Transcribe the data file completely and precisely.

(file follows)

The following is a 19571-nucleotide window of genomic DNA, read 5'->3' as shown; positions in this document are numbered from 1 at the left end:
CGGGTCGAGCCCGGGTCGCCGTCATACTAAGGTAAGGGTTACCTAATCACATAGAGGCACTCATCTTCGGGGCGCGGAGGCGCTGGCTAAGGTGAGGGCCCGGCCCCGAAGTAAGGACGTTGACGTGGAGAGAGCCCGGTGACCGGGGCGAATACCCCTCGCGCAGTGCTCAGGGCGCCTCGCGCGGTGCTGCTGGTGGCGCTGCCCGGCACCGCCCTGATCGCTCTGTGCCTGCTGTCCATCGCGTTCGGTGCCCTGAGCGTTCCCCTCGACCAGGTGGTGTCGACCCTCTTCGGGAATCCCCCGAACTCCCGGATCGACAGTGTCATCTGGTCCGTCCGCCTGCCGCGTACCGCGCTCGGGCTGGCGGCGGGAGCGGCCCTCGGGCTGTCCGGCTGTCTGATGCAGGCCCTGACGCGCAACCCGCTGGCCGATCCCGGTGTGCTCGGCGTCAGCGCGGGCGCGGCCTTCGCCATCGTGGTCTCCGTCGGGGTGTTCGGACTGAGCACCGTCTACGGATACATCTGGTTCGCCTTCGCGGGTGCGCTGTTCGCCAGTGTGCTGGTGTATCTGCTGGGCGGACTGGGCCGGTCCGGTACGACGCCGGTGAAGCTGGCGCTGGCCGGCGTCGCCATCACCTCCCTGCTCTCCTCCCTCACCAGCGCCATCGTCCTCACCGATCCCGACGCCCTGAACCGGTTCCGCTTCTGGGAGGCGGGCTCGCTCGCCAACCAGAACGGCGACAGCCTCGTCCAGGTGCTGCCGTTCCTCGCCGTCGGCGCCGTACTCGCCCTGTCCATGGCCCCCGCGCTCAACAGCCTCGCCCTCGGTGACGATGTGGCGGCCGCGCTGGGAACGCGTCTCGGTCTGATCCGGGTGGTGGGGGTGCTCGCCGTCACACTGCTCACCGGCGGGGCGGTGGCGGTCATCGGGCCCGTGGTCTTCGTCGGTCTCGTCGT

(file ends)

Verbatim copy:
The following is a 19571-nucleotide window of genomic DNA, read 5'->3' as shown; positions in this document are numbered from 1 at the left end:
CGGGTCGAGCCCGGGTCGCCGTCATACTAAGGTAAGGGTTACCTAATCACATAGAGGCACTCATCTTCGGGGCGCGGAGGCGCTGGCTAAGGTGAGGGCCCGGCCCCGAAGTAAGGACGTTGACGTGGAGAGAGCCCGGTGACCGGGGCGAATACCCCTCGCGCAGTGCTCAGGGCGCCTCGCGCGGTGCTGCTGGTGGCGCTGCCCGGCACCGCCCTGATCGCTCTGTGCCTGCTGTCCATCGCGTTCGGTGCCCTGAGCGTTCCCCTCGACCAGGTGGTGTCGACCCTCTTCGGGAATCCCCCGAACTCCCGGATCGACAGTGTCATCTGGTCCGTCCGCCTGCCGCGTACCGCGCTCGGGCTGGCGGCGGGAGCGGCCCTCGGGCTGTCCGGCTGTCTGATGCAGGCCCTGACGCGCAACCCGCTGGCCGATCCCGGTGTGCTCGGCGTCAGCGCGGGCGCGGCCTTCGCCATCGTGGTCTCCGTCGGGGTGTTCGGACTGAGCACCGTCTACGGATACATCTGGTTCGCCTTCGCGGGTGCGCTGTTCGCCAGTGTGCTGGTGTATCTGCTGGGCGGACTGGGCCGGTCCGGTACGACGCCGGTGAAGCTGGCGCTGGCCGGCGTCGCCATCACCTCCCTGCTCTCCTCCCTCACCAGCGCCATCGTCCTCACCGATCCCGACGCCCTGAACCGGTTCCGCTTCTGGGAGGCGGGCTCGCTCGCCAACCAGAACGGCGACAGCCTCGTCCAGGTGCTGCCGTTCCTCGCCGTCGGCGCCGTACTCGCCCTGTCCATGGCCCCCGCGCTCAACAGCCTCGCCCTCGGTGACGATGTGGCGGCCGCGCTGGGAACGCGTCTCGGTCTGATCCGGGTGGTGGGGGTGCTCGCCGTCACACTGCTCACCGGCGGGGCGGTGGCGGTCATCGGGCCCGTGGTCTTCGTCGGTCTCGTCGT